WhatsApp flaw might let joining group chats without permission

WhatsApp security vulnerability detected: new members might be added to group chats without admin’s permission

WhatsApp flaw might let joining group chats without permission

WhatsApp is known as one of the most secure messaging apps[1] that uses end-to-end encryption to make conversations between people absolutely private. However, recent discovery tells that apps’ privacy might be not as good as it looked. Researchers reported about a security flaw that allows third-parties to get access to group conversations.

Researchers Paul Rosler, Christian Mainka, and Jorg Schwenk from Ruhr University Bochum in Germany analyzed instant messaging apps and their end-to-end security.[2] Apparently, WhatsApp has a flaw that allows anyone who has access to company’s servers to add new people to private group chats without chat administrator’s permission.

While researchers say that infiltration to group chats and spying on users can be done secretly, WhatsApp spokesperson told Wired[3] that it’s impossible. However, the representative admitted research findings but added that if someone new would be added to the group chat, every other member, including the admin, would be alerted about it.

WhatsApp’s end-to-end encryption is not that perfect

End-to-end encryption is one of the reasons why WhatsApp gained so much popularity and trust. According to the developers, this encryption prevents third-parties from accessing user’s conversations. Chats are protected by a unique code which is shared only with members of conversation. Additionally, shared messages can be encrypted too.

If admin creates a group chat, he or she has a right to add other members. As soon as a new member is added, they automatically get a unique code to read the conversation. Thus, neither WhatsApp nor sneaky people can know the code and read the conversations:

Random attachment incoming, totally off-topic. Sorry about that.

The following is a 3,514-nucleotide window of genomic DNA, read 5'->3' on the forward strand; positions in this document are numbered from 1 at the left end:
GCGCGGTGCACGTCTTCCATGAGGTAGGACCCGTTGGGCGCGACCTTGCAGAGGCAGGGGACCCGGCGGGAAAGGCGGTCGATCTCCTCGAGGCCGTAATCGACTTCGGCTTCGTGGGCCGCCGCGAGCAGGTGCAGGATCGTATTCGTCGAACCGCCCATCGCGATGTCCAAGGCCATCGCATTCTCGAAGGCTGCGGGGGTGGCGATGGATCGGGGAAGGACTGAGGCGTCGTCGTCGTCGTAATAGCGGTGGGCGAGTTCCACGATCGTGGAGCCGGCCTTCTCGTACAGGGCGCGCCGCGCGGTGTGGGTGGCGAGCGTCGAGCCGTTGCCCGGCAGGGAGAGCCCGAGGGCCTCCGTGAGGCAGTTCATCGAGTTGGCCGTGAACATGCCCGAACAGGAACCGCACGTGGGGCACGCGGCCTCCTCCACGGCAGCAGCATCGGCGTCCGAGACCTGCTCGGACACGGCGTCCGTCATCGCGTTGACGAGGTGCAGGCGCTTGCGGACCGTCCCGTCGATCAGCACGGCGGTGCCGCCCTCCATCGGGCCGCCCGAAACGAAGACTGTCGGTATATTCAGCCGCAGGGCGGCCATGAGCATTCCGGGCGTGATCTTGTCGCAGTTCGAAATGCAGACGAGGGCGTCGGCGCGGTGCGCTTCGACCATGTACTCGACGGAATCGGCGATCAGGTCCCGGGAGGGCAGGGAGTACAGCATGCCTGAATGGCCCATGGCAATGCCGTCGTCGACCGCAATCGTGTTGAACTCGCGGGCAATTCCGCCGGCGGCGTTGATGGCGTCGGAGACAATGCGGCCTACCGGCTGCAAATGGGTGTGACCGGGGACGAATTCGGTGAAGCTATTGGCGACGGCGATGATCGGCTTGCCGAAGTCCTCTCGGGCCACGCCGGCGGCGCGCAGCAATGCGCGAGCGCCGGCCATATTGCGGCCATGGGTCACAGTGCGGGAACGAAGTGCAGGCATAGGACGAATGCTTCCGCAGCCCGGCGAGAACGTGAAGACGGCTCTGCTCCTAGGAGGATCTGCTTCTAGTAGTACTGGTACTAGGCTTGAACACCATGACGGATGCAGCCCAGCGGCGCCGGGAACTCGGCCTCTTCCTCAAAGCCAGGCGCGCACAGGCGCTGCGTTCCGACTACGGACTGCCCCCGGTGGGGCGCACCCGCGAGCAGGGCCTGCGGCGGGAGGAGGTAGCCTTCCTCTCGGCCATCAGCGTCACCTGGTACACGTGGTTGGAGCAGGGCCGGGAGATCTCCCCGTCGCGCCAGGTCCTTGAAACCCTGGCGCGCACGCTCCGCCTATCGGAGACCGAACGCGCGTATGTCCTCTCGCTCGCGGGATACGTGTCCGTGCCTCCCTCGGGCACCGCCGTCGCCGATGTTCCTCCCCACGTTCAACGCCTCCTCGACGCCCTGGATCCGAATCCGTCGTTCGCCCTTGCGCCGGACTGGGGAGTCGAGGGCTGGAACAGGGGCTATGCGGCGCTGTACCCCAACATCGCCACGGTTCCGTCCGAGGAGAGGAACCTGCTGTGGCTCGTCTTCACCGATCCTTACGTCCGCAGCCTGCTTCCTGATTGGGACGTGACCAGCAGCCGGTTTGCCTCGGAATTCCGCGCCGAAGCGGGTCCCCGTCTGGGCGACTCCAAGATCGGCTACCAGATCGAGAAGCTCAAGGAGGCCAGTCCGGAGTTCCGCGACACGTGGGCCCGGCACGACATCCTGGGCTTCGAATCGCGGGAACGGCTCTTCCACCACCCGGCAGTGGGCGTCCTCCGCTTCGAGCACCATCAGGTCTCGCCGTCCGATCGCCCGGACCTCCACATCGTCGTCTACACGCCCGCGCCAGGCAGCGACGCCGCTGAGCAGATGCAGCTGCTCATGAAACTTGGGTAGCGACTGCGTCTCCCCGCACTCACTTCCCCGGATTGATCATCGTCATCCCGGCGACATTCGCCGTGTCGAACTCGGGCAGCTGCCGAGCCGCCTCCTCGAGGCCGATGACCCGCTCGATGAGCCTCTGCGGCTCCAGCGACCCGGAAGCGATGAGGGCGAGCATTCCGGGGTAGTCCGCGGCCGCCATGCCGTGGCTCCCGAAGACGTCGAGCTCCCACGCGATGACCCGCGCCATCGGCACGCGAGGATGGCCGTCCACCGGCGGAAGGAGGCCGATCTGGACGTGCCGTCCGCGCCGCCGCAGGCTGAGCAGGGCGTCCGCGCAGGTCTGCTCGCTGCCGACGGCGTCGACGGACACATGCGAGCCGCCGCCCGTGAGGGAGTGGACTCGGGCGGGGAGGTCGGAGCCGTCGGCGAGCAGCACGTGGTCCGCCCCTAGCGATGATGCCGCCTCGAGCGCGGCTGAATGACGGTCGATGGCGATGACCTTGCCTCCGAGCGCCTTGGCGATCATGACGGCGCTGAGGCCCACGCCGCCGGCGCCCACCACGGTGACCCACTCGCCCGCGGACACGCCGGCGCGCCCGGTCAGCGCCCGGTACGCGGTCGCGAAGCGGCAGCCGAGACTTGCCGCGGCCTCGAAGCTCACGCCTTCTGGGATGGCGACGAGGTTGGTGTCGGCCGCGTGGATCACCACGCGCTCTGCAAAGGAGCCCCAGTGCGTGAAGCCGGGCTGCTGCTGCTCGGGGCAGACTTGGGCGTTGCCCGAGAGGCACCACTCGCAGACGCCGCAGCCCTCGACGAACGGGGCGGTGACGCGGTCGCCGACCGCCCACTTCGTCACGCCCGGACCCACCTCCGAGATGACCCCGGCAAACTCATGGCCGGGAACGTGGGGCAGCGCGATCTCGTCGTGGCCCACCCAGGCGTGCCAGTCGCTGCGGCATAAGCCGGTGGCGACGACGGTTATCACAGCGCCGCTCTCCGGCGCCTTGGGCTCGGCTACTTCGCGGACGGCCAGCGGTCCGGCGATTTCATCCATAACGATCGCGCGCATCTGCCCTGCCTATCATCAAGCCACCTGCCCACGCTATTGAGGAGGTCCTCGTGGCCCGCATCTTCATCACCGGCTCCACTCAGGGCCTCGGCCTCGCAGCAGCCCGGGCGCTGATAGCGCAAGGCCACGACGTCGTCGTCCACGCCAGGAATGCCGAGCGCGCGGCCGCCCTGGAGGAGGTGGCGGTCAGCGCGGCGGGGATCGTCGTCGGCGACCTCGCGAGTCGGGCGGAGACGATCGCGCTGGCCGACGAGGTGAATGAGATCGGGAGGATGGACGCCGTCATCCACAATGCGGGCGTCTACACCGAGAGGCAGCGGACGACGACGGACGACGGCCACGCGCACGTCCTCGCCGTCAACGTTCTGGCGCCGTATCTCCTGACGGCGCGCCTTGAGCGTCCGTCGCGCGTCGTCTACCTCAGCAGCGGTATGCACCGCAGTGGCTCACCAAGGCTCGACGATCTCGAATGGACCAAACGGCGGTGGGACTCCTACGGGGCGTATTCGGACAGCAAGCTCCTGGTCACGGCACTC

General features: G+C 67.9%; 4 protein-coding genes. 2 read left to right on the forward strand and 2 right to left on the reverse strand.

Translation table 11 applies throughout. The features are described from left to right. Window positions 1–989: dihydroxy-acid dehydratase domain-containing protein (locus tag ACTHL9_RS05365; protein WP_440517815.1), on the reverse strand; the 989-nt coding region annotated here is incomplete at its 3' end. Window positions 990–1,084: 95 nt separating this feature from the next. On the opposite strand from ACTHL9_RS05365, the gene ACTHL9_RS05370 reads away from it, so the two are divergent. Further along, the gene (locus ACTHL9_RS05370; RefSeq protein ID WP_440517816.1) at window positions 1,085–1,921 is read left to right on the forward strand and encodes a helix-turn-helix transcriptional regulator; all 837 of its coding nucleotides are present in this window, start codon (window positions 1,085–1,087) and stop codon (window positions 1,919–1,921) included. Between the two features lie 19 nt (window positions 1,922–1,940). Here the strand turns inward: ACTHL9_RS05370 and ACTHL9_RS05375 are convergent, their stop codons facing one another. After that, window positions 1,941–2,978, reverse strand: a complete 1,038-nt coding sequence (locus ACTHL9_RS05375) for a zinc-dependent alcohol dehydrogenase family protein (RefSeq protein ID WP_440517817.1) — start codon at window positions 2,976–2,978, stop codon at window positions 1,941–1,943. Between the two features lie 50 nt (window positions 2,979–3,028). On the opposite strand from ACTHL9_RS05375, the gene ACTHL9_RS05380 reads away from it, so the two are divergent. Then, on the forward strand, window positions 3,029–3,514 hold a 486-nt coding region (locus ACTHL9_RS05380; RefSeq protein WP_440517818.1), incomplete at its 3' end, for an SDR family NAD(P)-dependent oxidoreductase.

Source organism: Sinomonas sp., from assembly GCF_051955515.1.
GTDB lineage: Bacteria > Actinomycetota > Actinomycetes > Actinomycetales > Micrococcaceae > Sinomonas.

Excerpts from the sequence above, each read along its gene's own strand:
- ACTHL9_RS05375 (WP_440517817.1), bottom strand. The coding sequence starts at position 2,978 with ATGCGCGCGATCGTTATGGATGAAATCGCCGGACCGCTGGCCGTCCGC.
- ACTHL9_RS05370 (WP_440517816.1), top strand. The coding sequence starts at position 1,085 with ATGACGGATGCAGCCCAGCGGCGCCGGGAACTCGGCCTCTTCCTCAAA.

We completed the implementation of end-to-end encryption in 2016 for all messaging and calling on WhatsApp so that no one, not even us, has access to the content of your conversations.[4]

However, researchers from Germany discovered that WhatsApp’s end-to-end encryption might be useless because it does not protect from unauthorized access via company’s servers. The security flaw allows anyone who has access to servers add new members to group chat without administrator’s permission.

If WhatsApp server would be hacked, attackers might control user’s chats

The only people who can get access to WhatsApp servers are staff and governments[5] if they are taking some legal actions. However, we are living in the world where cyber attacks are held towards companies’ daily. Thus, attackers can hit WhatsApp servers too, especially when they learn about this security flaw.

The research says that the app does not use any authentication to check administrator’s invitations to group chats. Thus, servers cannot detect if the admin added new members or someone unknown joined the private conversation.

WhatsApp representative said that if this would happen and someone would add new people to group chat, members would be warned about it. However, the research tells that attackers might control messaging app, meaning that some of the messages warning about an unknown person in the group chat might be deleted. The attackers might send spoofed messages in order to prevent the administrator from removing spy from the private conversation.

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Alice Woods
Alice Woods - Likes to teach users about virus prevention

Alice Woods is the News Editor at 2-spyware. She has been sharing her knowledge and research data with 2spyware readers since 2014.

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